A defined benefit scheme meets the insurance requirements where the scheme provides a death benefit with a future service component that is at least equivalent to the cover outlined in Option 1. This only applies to defined benefit members.

Obligations


For all new eligible employees, the Standard Choice Form must be provided to you within 28 days from commencement of employment. The employer must also provide a Standard Choice Form to an employee within 28 days for any of the following reasons:  

  • where you request it in writing, unless you have nominated a fund within the previous 12 months
  • the employer became aware that there ceased to be a chosen fund for you due to the fact that the employer is unable to contribute to the chosen fund, or the fund ceases to be an eligible choice fund
  • if the employer is contributing to the employee default fund in accordance with the choice requirements and the employer changes the fund to which contributions are made for the benefit of the employee

Along with the Standard Choice Form, employers are also required to make available to you a Product Disclosure Statement (PDS) of the default fund if it can be obtained. This will allow you to compare funds and make an informed decision.

Employees Excluded from Choice


Broadly, those excluded from choice of fund are:  

  • employees covered by State Awards where particular superannuation funds are named;
  • employees covered by Workplace Agreements such as an Australian Workplace Agreement (AWA);
  • employees of the Government who are members of unfunded superannuation schemes;
  • some Victorian employees covered by an agreement under the Employees Relations Act of 1992; 
  • some members of certain Defined Benefit Funds;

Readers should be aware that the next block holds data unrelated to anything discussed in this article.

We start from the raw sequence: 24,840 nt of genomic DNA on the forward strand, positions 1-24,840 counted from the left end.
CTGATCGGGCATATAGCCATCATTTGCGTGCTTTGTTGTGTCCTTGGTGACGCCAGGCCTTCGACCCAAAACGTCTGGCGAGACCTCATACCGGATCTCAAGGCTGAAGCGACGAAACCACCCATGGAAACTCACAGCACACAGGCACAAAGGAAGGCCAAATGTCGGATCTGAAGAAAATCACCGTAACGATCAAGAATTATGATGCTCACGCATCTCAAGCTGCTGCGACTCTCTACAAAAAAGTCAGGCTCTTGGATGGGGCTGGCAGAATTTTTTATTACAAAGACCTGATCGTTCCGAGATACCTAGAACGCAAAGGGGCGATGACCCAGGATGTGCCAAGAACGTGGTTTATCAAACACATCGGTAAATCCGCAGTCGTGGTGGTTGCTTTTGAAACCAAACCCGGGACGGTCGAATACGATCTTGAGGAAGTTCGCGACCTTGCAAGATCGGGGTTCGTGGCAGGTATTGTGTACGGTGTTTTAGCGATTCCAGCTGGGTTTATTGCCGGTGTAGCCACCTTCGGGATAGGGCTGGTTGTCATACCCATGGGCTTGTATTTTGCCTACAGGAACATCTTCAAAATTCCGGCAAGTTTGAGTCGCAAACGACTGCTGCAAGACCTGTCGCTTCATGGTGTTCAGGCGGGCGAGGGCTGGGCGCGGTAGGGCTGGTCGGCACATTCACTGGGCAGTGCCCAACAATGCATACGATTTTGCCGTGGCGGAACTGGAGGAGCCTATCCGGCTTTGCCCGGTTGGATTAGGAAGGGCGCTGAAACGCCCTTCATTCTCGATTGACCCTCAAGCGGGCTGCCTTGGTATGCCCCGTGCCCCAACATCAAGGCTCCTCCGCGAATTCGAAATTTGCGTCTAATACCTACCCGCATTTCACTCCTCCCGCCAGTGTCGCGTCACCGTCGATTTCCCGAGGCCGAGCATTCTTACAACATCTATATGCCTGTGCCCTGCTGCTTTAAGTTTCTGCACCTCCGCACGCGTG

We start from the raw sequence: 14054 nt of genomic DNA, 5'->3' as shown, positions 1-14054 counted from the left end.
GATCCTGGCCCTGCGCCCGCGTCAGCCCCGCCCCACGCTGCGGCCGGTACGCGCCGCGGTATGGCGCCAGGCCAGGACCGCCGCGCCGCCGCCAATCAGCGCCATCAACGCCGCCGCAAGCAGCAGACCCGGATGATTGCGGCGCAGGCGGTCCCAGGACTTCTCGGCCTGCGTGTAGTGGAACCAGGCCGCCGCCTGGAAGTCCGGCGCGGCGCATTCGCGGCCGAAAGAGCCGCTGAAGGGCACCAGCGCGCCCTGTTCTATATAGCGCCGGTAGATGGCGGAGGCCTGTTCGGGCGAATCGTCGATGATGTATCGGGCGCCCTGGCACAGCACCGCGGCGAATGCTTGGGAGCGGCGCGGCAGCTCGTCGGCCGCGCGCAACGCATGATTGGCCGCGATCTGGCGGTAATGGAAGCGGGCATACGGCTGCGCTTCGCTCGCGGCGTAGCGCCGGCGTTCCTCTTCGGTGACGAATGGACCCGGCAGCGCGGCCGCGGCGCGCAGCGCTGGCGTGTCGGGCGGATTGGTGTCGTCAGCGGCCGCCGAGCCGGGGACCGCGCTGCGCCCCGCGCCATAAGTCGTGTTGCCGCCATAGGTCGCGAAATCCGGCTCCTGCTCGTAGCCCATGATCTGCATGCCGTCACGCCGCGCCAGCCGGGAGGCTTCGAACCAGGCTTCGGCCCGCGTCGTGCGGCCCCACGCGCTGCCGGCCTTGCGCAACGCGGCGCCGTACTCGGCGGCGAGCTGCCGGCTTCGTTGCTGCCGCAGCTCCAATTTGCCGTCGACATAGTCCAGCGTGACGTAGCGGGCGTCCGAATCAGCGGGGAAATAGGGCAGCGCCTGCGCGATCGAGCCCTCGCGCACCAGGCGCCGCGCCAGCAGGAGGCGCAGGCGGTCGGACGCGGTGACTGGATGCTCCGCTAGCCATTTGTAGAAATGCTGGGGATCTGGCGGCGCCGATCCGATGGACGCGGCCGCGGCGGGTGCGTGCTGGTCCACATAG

• temporary resident employees; and
  • those whose super funds has merged with another fund.

Excluded Contributions


Because the choice rules fall under the Superannuation Guarantee (Administration) Act 1992 (SGAA) the regime only covers SG contributions. Any contributions above the mandated SG are not covered by the new rules. If employers are making additional (voluntary) contributions above SG - including salary sacrifice contributions – those contributions are not required to be remitted to an your chosen fund. The employer can direct where salary sacrifice contributions are paid.

Employer Sponsored Funds


Employer sponsored funds are established for the benefit of employees. Employer sponsored funds are generally public sector, industry or company based funds.  

Trustees are appointed to represent the employer and employees and the representation is in equal numbers. This is also the case where a Corporate Trustee is used, with the board consisting of an equal number or representatives for the employer and the employees. This enables employees to have a say in the operation of the fund.

Frequency of Contributions


The following table provides the cut out date that is 28 days after the end of each quarter to pay the required SG amount for your employees. If you do not meet the super fund obligations you will be subject to a number of penalties.

SG quarter Payment cut-off date
1 July - 30 September 28 October
1 October - 31 December 28 January
1 January - 31 March 28 April
1 April - 30 June 28 July

Salary Sacrifice


The following points should be taken into consideration when a salary sacrifice arrangement is put in place.  

  • The arrangement must be prospective - the arrangement must be in relation to your future earnings rather than salary and benefits you have already accrued.
  • There should be an agreement between an employer and you subject to the terms of any contract or industrial agreement of employment.
  • In a ‘no extra cost’ basis the salary sacrificed amount may be counted towards the SG payment obligations – care should be taken as this may negate the benefit to you.
  • The salary sacrificed amount together with the SG should not exceed the concessional contribution cap. (refer to super fact sheet ‘Contributions to Super’)
  • The contribution to the fund should be within 28 days following the month the deduction was made from your wages or salary.

For further information see our factsheet ‘The Super Guarantee’ below.

Record Keeping


Records of superannuation contributions should be kept for five years and employers need to show that you have been offered a choice of super fund. Copies of agreement with regard to salary sacrifice should also be available.